Investigates the way that nature is enrolled in, and a site of, social and cultural politics, attending specifically to discourses, governance and practice.

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In foregrounding ecologies of “9/11” memory and memorialization, this essay draws on more-than-human approaches that emphasize how both human and nonhuman matter and memory emerge from and transform each other in and around lower Manhattan.


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Illegible infrastructures: Road building and the making of state-spaces in the Colombian Amazon

In this paper, I draw attention to the ever conflicting and contingent nature of infrastructure building through an ethnographic account of the land conflicts present in an ongoing road project in the Colombian region of Putumayo.


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Caribbean futures in the offshore Anthropocene: Debt, disaster, and duration

The devastating impacts of Hurricanes Irma and Maria across the Caribbean (especially in Barbuda, Dominica, Puerto Rico, St Martin/St Maarten, and parts of the British and US Virgin Islands) are haunting harbingers of a world of climate disaster, halting recovery, and impossible futures.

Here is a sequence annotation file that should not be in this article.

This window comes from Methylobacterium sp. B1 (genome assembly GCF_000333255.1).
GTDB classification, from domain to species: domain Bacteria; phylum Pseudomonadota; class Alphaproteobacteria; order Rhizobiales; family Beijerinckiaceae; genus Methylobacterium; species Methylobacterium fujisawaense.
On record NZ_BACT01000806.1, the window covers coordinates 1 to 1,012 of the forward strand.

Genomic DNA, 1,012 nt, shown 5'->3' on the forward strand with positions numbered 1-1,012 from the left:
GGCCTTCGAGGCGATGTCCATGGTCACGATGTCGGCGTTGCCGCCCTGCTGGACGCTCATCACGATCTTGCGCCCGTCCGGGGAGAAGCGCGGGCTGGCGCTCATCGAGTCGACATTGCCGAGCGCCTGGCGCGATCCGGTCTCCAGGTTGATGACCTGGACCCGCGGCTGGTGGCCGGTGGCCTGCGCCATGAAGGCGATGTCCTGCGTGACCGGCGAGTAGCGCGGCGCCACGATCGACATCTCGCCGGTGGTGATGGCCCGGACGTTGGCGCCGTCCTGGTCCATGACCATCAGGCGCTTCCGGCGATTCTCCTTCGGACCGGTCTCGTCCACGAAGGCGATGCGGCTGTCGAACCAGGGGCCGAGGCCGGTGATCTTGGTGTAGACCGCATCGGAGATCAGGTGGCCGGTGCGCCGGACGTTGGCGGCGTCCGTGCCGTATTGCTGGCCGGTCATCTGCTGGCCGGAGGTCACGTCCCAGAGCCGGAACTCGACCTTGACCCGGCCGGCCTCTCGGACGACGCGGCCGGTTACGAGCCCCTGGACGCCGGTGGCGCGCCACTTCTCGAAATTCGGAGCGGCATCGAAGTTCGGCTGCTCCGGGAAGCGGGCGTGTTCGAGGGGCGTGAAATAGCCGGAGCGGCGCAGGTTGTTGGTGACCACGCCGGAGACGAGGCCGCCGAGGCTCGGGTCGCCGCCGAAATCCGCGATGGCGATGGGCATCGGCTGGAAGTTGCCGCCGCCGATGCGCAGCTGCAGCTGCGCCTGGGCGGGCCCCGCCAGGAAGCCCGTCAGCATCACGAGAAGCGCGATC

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Salmon, sensors, and translation: The agency of Big Data in environmental governance

This paper explores the emerging role of Big Data in environmental governance. We focus on the case of salmon aquaculture management from 2011 to 2017 in Macquarie Harbour, Australia, and compare this with the foundational case that inspired the development of the concept of ‘translation’ in actor-network theory, that of scallop domestication in St Brieuc Bay, France, in the 1970s.


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Environmentalists abide: Listening to whale music – 1965–1985

Music can enrich geographical efforts to understand ideology as a lived experience. This paper explores the history of whale music – instrumental music that samples or thematizes whale sound.


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Auditing the subjects of fair trade: Coffee, development, and surveillance in highland Chiapas

Third-party certifiers regulate the fair trade label, which is tied not only to price, but also to standards for production and development. In this paper, I examine these standards as they are deployed in self-declared autonomous communities in the highlands of Chiapas, Mexico.


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